Dartmouth College, the Ivy League university in New Hampshire, has announced that it will admit international students through a "need blind" process, meaning that their ability to pay tuition will not dictate their admission.
Dartmouth already had a policy of "need blind" admissions for U.S. applicants, but now foreign students will be considered for admission regardless of their or their families' financial status.
The decision represents an effort to increase the number of international students at the university.
"Talent is spread all across the world. We want to remove any financial barriers," Darthmouth President Philip Hanlon told the Financial Times. "This move benefits every student on campus, not just international ones. Tomorrow's leaders have to be global citizens. By us bringing together students from all over the world ... they will learn from their peers."
In recent years, the college has increased its recruitment abroad, which is reflected in the growing proportion of international students in its student body. According to Dartmouth, its most recent class was composed of 14% international students, compared with 8% in 2013, when Hanlon became president.
Hanlon said in a statement from the college that there is no target for how many international students it now seeks, but he expects the proportion of international applicants to "skyrocket." He said he would not be surprised if this figure reaches 25% in coming decades.
What is 'need blind' admissions?
Within the U.S., higher education costs have risen considerably in just decades. As a result, prospective students may be discouraged from applying because of their inability to pay tuition and other educational costs.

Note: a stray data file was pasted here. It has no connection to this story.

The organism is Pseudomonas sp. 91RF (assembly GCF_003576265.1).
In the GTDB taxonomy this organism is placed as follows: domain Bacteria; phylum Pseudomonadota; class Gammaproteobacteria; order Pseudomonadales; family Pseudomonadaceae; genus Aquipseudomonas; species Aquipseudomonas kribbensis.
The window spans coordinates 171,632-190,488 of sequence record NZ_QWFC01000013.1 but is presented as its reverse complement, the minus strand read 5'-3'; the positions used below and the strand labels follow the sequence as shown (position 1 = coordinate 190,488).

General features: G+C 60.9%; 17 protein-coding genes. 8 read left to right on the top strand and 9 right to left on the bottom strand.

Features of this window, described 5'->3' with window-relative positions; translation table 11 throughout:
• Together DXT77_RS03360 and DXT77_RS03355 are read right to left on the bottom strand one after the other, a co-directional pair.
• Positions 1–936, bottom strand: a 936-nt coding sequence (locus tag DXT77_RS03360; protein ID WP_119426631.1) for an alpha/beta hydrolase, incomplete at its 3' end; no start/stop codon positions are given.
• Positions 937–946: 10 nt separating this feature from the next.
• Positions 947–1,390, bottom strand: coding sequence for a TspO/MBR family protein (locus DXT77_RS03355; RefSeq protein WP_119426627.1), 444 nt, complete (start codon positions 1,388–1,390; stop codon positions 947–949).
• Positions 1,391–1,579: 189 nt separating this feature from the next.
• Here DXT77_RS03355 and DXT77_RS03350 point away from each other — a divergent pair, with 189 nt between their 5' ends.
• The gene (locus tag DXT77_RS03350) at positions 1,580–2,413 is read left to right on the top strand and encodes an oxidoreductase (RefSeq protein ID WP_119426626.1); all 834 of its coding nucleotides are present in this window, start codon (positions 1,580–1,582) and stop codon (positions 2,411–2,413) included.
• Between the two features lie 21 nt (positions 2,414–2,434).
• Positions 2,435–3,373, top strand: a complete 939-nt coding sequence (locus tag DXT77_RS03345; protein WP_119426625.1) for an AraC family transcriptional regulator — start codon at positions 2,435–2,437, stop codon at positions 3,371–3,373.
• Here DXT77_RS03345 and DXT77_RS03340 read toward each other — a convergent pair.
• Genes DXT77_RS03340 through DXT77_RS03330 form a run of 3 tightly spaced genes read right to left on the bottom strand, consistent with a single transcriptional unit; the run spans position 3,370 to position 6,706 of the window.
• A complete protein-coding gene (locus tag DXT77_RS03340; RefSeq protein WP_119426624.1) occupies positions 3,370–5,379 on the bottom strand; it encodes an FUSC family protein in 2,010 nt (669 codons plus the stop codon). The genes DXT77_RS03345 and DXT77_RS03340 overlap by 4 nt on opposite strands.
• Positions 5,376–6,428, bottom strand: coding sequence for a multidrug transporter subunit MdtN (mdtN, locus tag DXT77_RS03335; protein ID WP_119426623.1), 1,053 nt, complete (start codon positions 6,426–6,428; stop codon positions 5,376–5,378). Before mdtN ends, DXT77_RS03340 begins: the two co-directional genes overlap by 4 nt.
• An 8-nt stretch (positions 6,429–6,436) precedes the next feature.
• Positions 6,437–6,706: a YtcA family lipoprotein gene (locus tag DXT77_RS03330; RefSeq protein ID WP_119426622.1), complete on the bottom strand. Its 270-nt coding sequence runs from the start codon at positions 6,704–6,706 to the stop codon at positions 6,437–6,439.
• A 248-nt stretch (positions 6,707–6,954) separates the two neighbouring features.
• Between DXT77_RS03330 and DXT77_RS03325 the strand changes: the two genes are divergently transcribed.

"Need blind" admissions are intended to encourage students to apply, even if they may not necessarily be able to afford a university's tuition. This admissions process means that applicants are considered for admission without knowledge of their or their families' ability to cover tuition and other fees.
How many universities use this process?
Across U.S. colleges and universities, the type of admissions process used for domestic and international applicants varies.
About 100 colleges and universities offer "need blind" admissions for U.S. applicants. Dartmouth's new policy aligns it with five other universities using this process for international students.
Yale University, the Massachusetts Institute of Technology, Harvard University, Princeton University and Amherst College are the other universities that use this admissions process for all applicants, U.S. and international.
What does this process mean for students?
The "need blind" process means that students are not disadvantaged in the admissions process because of their financial status. Financial need is not a factor in the consideration process.
Some universities that operate under this status also work to meet 100% of students' demonstrated financial need when determining how much financial aid they will provide them, including Dartmouth College.
"Under this policy, students are not disadvantaged in the admissions process because of their financial status," Hanlon said in a statement.
Complete "need blind" admissions policies alleviate a considerable worry for students across the globe when deciding to which schools they wish to apply or attend.